December 01, 2002

 
ANIMAL WELFARE FORUM ​

 Highlighting conservation & education successes - December 1, 2002

Posted November 15, 2002
 
Black-footed ferrets
Black-footed ferrets

From African mountain gorillas to North American black-footed ferrets, zoos and zoo-affiliated individuals are helping ensure the survival of threatened and endangered species worldwide.

Dr. William R. Foster, president-elect of the American Zoo and Aquarium Association and president and director of the Louisville Zoological Garden, highlighted the many education and conservation programs AZA institutions have participated in, during his presentation at the 2002 AVMA Animal Welfare Forum in Milwaukee, Oct. 11.

In recognition of the centennial celebration of mountain gorilla conservation, Dr. Foster applauded the coalition of conservation groups and government agencies that are committed to saving the mountain gorillas. In particular, he noted the courageous efforts of the late Dian Fosse, who was killed while working with gorillas in Rwanda.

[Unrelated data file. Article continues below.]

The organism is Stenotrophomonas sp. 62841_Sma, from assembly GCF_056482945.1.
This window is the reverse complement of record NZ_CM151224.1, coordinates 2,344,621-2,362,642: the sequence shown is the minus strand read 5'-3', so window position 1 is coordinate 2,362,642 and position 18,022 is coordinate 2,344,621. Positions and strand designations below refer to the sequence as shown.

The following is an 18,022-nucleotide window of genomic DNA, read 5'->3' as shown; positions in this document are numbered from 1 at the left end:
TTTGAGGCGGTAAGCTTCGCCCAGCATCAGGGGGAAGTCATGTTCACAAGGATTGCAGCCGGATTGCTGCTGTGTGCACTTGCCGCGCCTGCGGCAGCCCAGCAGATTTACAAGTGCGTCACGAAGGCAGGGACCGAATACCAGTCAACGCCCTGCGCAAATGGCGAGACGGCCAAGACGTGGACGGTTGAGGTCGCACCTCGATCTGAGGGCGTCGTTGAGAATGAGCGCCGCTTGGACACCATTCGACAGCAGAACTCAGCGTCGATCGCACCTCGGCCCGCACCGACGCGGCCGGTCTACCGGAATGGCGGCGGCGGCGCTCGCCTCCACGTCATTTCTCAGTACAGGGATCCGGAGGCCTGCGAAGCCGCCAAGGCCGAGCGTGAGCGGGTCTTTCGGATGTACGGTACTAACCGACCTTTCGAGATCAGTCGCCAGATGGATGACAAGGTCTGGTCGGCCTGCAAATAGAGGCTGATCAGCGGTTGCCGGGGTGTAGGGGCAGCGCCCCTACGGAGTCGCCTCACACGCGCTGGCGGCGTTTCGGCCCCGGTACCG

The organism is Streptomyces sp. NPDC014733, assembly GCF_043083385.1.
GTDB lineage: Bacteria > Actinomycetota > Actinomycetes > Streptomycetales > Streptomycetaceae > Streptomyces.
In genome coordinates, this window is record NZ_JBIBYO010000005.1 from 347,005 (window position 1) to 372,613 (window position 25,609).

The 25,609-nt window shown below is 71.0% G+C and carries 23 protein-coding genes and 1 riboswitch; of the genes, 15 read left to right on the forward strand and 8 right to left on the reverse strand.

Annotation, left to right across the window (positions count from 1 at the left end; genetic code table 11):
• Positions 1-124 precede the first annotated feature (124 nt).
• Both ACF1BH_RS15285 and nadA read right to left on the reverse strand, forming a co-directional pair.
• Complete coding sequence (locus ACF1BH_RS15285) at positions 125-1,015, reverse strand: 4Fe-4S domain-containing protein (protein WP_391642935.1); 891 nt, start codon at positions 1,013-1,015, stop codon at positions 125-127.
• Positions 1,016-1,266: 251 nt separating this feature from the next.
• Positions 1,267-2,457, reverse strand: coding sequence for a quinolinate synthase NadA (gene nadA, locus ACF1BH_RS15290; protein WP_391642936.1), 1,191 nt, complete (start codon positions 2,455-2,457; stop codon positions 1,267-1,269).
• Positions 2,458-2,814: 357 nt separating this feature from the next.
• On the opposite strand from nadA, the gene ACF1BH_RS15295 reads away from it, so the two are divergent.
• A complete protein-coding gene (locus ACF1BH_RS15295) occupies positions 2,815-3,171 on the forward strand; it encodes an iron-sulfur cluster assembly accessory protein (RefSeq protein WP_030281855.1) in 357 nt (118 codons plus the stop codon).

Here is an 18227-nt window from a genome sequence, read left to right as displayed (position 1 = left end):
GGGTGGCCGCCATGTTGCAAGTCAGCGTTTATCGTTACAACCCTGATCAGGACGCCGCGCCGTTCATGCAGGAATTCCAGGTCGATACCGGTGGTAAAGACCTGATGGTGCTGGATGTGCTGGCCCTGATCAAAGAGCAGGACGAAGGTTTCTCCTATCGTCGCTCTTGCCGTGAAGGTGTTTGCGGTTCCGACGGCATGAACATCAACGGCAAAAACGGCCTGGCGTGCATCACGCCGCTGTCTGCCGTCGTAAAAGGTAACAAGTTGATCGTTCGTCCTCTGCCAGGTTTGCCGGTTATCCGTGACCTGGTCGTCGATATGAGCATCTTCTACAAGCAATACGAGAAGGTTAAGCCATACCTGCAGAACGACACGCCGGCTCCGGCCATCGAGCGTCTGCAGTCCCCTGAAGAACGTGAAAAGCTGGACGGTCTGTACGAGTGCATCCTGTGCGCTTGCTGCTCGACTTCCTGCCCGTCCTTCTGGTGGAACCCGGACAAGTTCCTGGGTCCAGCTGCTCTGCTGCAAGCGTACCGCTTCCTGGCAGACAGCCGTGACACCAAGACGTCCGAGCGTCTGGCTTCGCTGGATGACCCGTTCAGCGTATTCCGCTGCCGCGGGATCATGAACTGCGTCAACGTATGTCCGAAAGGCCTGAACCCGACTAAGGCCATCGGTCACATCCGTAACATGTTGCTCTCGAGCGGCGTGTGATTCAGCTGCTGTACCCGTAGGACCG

Dr. William R. Foster

"She became a power of one," Dr. Foster said.

Dr. Foster also addressed the AZA's role in the Bushmeat Crisis Task Force, a group addressing the slaughter of wildlife—ranging from elephants to chimps to rodents—for human consumption. The sale and consumption of "bushmeat" has the decimated wildlife species, weakened the ecotourism trade some communities rely on, interfered with the lives of indigenous tribes who depend on wildlife to survive, and increased the risk of humans contracting zoonotic diseases such as Ebola and HIV/AIDS.

To combat these problems and help solve the underlying socioeconomic problems that have fueled the trade in bushmeat, the task force has participated in a House subcommittee hearing on the issue and helped build collaborations.

The AZA is also participating in a collaborative effort with the U.S. Fish and Wildlife Service and other groups to boost wild populations of the endangered black-footed ferret. The AZA is serving in an advisory role, and some AZA-accredited zoos are helping to breed black-footed ferrets for reintroduction into the wild.

Dr. Foster also mentioned that AZA and AZA-accredited zoos' outreach to foreign zoos such as the Kabul Zoo in Afghanistan and the Havana Zoo in Cuba.